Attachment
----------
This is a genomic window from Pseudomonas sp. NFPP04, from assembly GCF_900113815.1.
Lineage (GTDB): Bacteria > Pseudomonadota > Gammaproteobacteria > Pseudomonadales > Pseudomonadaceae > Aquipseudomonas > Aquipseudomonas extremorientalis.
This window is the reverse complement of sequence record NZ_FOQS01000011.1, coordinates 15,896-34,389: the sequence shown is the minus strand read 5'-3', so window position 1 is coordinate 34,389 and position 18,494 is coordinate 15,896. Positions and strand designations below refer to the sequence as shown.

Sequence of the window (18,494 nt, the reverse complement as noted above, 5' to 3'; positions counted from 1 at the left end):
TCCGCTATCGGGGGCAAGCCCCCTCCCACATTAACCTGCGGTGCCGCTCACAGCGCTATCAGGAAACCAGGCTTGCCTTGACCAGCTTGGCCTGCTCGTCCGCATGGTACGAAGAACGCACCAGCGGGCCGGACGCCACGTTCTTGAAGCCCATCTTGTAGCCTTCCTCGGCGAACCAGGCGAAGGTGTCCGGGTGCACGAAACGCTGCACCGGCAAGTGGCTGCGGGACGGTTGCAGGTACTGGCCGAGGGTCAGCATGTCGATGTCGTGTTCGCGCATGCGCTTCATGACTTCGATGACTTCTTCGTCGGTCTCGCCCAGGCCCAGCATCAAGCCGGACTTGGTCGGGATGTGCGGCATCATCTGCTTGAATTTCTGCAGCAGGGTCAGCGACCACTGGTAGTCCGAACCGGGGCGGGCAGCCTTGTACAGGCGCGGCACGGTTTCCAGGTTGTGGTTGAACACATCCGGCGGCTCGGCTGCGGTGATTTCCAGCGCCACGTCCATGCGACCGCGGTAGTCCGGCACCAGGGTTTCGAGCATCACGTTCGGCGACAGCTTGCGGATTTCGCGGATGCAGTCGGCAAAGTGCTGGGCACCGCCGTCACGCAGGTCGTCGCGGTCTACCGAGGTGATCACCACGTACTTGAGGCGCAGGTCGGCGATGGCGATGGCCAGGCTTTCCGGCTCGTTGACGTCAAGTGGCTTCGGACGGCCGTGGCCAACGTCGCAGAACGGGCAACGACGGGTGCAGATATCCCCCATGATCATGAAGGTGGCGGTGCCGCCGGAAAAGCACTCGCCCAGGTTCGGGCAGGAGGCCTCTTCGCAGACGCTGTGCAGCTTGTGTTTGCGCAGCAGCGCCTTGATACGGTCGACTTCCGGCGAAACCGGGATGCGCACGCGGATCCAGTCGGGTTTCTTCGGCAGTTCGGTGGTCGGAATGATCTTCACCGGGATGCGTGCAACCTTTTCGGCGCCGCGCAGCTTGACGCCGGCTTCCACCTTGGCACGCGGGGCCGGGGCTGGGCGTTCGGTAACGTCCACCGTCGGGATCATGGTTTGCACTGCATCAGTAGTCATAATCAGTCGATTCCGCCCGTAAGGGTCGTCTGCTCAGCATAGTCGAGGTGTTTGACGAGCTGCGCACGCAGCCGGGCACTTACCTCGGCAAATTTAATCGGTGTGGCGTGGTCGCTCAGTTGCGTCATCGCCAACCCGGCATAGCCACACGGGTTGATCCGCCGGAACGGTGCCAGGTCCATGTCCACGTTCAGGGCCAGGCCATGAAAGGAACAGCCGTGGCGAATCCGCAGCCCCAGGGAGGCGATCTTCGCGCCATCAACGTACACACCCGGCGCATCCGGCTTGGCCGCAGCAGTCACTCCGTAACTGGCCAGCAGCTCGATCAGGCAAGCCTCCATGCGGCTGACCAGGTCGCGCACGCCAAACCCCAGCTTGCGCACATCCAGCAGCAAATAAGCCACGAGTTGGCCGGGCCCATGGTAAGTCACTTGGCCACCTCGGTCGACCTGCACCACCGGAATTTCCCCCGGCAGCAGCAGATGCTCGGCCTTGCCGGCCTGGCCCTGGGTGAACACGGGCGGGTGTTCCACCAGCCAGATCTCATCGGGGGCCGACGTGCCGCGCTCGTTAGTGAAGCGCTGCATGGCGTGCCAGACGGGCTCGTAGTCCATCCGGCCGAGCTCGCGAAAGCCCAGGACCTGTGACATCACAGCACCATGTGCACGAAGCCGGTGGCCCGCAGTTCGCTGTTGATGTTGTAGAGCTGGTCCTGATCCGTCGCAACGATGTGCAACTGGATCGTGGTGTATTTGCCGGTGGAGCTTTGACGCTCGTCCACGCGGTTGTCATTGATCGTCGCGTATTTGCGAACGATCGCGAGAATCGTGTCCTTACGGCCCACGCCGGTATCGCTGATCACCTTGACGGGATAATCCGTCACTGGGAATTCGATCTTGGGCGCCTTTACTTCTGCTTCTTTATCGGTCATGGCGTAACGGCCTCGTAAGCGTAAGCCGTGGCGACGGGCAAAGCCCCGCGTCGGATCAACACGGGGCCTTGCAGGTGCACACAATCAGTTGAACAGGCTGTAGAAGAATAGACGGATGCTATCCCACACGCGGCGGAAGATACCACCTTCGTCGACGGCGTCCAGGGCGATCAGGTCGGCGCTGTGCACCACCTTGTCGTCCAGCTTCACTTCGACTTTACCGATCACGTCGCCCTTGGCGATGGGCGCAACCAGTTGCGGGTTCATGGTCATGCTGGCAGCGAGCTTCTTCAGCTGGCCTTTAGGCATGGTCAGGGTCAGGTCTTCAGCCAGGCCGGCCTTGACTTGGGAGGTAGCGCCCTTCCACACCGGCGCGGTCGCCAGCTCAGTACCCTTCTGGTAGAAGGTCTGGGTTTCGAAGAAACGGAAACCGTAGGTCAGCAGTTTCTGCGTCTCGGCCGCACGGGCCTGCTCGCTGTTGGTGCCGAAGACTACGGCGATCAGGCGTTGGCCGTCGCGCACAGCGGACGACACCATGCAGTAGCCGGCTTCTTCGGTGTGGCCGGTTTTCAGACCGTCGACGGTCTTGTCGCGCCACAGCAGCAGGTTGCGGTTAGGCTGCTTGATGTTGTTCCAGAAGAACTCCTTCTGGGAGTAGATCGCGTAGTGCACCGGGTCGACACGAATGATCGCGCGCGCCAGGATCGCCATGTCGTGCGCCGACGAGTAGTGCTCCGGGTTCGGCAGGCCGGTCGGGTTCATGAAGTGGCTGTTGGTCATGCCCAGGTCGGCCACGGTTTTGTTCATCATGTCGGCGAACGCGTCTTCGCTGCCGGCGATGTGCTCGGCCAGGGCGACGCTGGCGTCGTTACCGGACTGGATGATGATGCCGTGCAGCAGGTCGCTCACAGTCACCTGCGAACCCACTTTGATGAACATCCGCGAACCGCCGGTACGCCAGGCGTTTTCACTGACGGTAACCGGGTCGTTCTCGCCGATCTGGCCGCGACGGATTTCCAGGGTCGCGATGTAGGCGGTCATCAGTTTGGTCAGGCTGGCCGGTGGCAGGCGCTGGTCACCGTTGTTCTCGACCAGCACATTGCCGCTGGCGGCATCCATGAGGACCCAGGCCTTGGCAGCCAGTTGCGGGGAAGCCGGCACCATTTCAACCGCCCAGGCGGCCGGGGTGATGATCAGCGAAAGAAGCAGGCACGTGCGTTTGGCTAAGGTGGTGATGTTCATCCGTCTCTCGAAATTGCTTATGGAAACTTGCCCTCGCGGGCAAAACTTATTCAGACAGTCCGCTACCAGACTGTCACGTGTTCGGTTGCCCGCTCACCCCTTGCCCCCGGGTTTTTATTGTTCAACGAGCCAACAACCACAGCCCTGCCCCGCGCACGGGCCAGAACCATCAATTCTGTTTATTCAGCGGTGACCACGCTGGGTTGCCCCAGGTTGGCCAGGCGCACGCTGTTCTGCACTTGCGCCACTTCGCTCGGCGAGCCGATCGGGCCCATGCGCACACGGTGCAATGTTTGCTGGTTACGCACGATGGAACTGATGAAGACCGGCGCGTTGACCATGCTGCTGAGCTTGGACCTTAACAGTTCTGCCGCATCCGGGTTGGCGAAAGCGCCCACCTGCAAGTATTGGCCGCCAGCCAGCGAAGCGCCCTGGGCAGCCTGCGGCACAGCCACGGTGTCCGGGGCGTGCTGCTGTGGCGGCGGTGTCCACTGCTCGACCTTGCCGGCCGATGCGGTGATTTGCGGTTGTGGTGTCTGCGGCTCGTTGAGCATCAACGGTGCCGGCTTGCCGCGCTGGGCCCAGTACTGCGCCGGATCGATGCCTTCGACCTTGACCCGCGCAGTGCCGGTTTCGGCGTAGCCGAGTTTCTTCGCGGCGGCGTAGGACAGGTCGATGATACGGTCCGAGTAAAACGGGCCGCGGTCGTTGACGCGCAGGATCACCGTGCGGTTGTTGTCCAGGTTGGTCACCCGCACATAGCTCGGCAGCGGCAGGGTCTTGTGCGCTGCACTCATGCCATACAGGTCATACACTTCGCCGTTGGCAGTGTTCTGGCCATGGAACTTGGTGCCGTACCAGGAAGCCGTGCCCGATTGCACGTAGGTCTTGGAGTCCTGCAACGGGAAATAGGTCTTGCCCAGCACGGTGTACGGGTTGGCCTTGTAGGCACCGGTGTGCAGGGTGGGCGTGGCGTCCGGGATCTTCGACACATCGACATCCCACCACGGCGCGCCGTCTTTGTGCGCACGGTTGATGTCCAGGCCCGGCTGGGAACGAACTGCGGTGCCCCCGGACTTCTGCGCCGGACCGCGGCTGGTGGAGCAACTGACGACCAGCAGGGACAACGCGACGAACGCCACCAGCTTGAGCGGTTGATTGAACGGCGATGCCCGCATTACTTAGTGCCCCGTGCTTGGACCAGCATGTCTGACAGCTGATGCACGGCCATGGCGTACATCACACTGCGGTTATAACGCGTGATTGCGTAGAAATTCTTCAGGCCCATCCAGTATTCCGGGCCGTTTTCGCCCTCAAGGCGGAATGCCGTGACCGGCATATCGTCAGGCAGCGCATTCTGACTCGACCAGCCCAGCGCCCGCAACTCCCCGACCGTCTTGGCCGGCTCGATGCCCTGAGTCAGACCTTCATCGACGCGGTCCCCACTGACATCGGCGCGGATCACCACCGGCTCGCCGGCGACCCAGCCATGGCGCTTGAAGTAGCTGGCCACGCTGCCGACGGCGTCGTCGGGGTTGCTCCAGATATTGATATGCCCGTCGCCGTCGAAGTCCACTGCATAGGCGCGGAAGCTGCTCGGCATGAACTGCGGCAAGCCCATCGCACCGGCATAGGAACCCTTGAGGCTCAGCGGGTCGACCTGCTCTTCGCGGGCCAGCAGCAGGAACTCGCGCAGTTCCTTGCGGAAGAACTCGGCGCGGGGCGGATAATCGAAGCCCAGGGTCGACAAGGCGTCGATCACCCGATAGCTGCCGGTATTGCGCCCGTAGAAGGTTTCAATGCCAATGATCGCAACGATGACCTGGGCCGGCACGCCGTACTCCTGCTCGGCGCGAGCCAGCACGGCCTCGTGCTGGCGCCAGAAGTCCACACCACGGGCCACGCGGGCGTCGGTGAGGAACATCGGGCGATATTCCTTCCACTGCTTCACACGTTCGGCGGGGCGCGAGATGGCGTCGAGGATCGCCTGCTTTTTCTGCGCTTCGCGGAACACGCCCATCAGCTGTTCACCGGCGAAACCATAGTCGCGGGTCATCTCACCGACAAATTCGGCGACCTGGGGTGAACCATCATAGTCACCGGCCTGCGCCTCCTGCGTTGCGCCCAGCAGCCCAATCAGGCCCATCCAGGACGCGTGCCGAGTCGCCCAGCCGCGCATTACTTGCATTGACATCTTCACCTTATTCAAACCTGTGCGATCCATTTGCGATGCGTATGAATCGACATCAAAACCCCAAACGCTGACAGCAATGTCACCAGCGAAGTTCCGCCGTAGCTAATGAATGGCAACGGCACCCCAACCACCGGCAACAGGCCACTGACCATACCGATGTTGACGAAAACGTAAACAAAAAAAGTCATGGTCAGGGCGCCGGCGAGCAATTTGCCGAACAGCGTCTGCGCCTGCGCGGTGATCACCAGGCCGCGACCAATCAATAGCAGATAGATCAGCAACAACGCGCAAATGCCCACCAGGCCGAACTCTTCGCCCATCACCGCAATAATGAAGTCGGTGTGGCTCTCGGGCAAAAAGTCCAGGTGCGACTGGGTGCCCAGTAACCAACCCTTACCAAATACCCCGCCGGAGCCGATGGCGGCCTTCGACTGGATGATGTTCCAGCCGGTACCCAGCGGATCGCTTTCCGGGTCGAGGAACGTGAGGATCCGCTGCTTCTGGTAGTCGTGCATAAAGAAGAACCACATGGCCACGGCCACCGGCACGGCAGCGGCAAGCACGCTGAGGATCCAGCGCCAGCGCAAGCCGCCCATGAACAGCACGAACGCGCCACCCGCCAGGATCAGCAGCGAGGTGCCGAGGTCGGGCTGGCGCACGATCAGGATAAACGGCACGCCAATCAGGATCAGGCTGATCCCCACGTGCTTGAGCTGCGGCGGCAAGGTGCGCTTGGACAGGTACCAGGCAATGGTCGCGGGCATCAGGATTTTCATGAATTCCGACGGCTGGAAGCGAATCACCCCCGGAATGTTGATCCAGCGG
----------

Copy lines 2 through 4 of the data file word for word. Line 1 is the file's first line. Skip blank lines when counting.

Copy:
Lineage (GTDB): Bacteria > Pseudomonadota > Gammaproteobacteria > Pseudomonadales > Pseudomonadaceae > Aquipseudomonas > Aquipseudomonas extremorientalis.
This window is the reverse complement of sequence record NZ_FOQS01000011.1, coordinates 15,896-34,389: the sequence shown is the minus strand read 5'-3', so window position 1 is coordinate 34,389 and position 18,494 is coordinate 15,896. Positions and strand designations below refer to the sequence as shown.

Sequence of the window (18,494 nt, the reverse complement as noted above, 5' to 3'; positions counted from 1 at the left end):